Land Rover finally revealed its newly redesigned 2020 Defender at the Frankfurt auto show on Monday — a boxy SUV that was pulled off the market in North America in 1997.
Land Rover gave its new Defender a power boost with so-called mild-hybrid electric vehicle technology the didn't exist 22 years ago. It helps give the new Defender 395 horsepower and 406 pound-feet of torque, making it capable of towing up to 8,201 pounds.
The company is introducing two different models, the two-door Defender 90 and four-door Defender 110, which give a nod to the original off roader's wheel base length.
"The new Defender is respectful of its past but is not harnessed by it," said Gerry McGovern, Chief Design Officer, Land Rover.
The car will have six available trims: the Defender, Defender S, Defender SE, Defender HSE, Defender X and Defender First Edition.
Customers can also select from four optional accessory packs for the car: Explorer, Adventure, Country and Urban. These accessory packs feature add-ons like a portable hydration back pack, wheel arch covers and a roof rack.
The MHEV technology allows the weighty SUV to jump from 0 to 60 miles per hour in just 5.7 seconds and keep it going all the way to a top speed of 129 miles per hour.
For those looking for drive train closer to the original's, Land Rover is also offering an inline four-cylinder engine without the hybrid technology for the Defender 110. That model boasts a more modest 296 horsepower and 295 pound-feet of torque.
Both configurations of the car share the same towing capacity at to 8,201 pounds, enough to easily lug a camper or a small boat.
In the case of both models come with a ZF eight-speed automatic transmission as the only available option.
Aesthetically the car brings the rugged looks of its namesake into the 21st century. The Defender keeps its boxy silhouette while adding new touches like LED front and rear lights as well an interior that bears little in common with the spartan work bench interior the 1997 Defender sported.
"The design of the new Defender is a manifestation of our modernist design philosophy, elemental yet incredibly sophisticated," said Massimo Frascella, Land Rover design's creative director.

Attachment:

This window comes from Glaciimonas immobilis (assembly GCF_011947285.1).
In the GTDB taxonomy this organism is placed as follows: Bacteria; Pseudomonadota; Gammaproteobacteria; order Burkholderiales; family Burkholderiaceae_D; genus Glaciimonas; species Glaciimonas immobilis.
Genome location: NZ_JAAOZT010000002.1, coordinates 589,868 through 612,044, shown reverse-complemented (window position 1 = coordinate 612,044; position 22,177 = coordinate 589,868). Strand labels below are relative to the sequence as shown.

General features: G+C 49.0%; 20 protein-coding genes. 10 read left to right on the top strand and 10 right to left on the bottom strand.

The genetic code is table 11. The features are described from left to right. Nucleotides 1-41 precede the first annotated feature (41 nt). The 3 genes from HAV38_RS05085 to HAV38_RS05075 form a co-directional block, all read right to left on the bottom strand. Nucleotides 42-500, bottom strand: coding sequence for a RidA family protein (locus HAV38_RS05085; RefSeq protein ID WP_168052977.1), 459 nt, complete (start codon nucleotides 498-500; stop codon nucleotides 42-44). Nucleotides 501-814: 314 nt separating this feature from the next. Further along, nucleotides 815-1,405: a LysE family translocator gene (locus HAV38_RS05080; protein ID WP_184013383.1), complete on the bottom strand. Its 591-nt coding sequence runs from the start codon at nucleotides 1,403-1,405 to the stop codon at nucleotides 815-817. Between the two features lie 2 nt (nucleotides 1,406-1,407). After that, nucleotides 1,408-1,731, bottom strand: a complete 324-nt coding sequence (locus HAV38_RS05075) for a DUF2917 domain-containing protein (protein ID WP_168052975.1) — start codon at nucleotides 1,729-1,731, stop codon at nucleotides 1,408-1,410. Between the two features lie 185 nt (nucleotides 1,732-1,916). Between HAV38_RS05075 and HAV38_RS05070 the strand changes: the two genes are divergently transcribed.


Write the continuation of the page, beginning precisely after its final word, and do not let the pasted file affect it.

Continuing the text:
The latest installment also carries over the off-road credibility of the original.
An all-aluminum body on chassis construction of the car's new D7x platform delivers the stiffest Land Rover body ever created, with a design that's three times more rigid than traditional body-on-frame designs, the company said.
Land Rover claims prototype models covered hundreds of thousands of miles across ranging from 122 degree Fahrenheit deserts to the freezing ice of the Arctic and altitudes over 10,000 feet in the Rocky Mountains of Colorado.
Land Rover also claims a wading depth for the Defender of 35.4 inches, that's over five inches higher than a Jeep Wrangler's.
In it's off road suspension settings, the SUV's ground clearance grows to 11.5 inches. The Defender also boasts maximum carrying weight of up to 1,984 pounds, a resting roof load of up to 661 pounds and a moving roof load of 370 pounds.
The Defender goes to battle in a segment that's filled with other luxury working class heroes like the Mercedes-Benz G-Wagon as well as famous off-road favorites like the Jeep Wrangler.
Prices for the Defender start at $49,900 for the lowest trim and run up to $80,900 for the highest trim package.
Since 1948, a total of 2,016,933 Series Land Rovers and Defenders have been built on the production line at the company's Solihull factory in Coventry, the United Kingdom.
Former Defender owners have included the Queen of England, former prime minister Winston Churchill and actor Steve McQueen.